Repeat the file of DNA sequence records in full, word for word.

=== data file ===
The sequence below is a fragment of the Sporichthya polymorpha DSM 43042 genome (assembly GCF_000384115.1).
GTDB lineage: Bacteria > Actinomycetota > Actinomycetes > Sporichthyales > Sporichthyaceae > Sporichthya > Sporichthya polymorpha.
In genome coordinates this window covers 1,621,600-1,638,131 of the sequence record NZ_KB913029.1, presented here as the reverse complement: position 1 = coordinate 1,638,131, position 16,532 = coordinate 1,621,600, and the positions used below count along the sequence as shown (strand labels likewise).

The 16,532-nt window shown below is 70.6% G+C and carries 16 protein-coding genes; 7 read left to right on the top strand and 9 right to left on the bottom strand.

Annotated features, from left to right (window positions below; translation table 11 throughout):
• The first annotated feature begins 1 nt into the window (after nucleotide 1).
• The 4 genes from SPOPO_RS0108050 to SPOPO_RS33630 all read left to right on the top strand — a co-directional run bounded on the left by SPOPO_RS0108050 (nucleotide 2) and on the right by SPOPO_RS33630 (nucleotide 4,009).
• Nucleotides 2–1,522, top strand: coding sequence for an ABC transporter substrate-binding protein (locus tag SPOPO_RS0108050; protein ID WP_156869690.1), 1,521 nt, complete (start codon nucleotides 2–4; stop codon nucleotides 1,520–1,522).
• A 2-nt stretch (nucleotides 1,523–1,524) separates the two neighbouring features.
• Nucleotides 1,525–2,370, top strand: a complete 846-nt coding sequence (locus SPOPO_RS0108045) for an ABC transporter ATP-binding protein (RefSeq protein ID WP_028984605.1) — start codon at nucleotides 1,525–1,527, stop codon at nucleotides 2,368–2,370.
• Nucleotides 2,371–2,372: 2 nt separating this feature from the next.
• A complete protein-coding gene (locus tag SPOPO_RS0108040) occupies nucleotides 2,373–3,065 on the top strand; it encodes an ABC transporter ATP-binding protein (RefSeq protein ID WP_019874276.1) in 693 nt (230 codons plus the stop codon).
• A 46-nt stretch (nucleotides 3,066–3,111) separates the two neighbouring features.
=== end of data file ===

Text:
The sequence below is a fragment of the Sporichthya polymorpha DSM 43042 genome (assembly GCF_000384115.1).
GTDB lineage: Bacteria > Actinomycetota > Actinomycetes > Sporichthyales > Sporichthyaceae > Sporichthya > Sporichthya polymorpha.
In genome coordinates this window covers 1,621,600-1,638,131 of the sequence record NZ_KB913029.1, presented here as the reverse complement: position 1 = coordinate 1,638,131, position 16,532 = coordinate 1,621,600, and the positions used below count along the sequence as shown (strand labels likewise).

The 16,532-nt window shown below is 70.6% G+C and carries 16 protein-coding genes; 7 read left to right on the top strand and 9 right to left on the bottom strand.

Annotated features, from left to right (window positions below; translation table 11 throughout):
• The first annotated feature begins 1 nt into the window (after nucleotide 1).
• The 4 genes from SPOPO_RS0108050 to SPOPO_RS33630 all read left to right on the top strand — a co-directional run bounded on the left by SPOPO_RS0108050 (nucleotide 2) and on the right by SPOPO_RS33630 (nucleotide 4,009).
• Nucleotides 2–1,522, top strand: coding sequence for an ABC transporter substrate-binding protein (locus tag SPOPO_RS0108050; protein ID WP_156869690.1), 1,521 nt, complete (start codon nucleotides 2–4; stop codon nucleotides 1,520–1,522).
• A 2-nt stretch (nucleotides 1,523–1,524) separates the two neighbouring features.
• Nucleotides 1,525–2,370, top strand: a complete 846-nt coding sequence (locus SPOPO_RS0108045) for an ABC transporter ATP-binding protein (RefSeq protein ID WP_028984605.1) — start codon at nucleotides 1,525–1,527, stop codon at nucleotides 2,368–2,370.
• Nucleotides 2,371–2,372: 2 nt separating this feature from the next.
• A complete protein-coding gene (locus tag SPOPO_RS0108040) occupies nucleotides 2,373–3,065 on the top strand; it encodes an ABC transporter ATP-binding protein (RefSeq protein ID WP_019874276.1) in 693 nt (230 codons plus the stop codon).
• A 46-nt stretch (nucleotides 3,066–3,111) separates the two neighbouring features.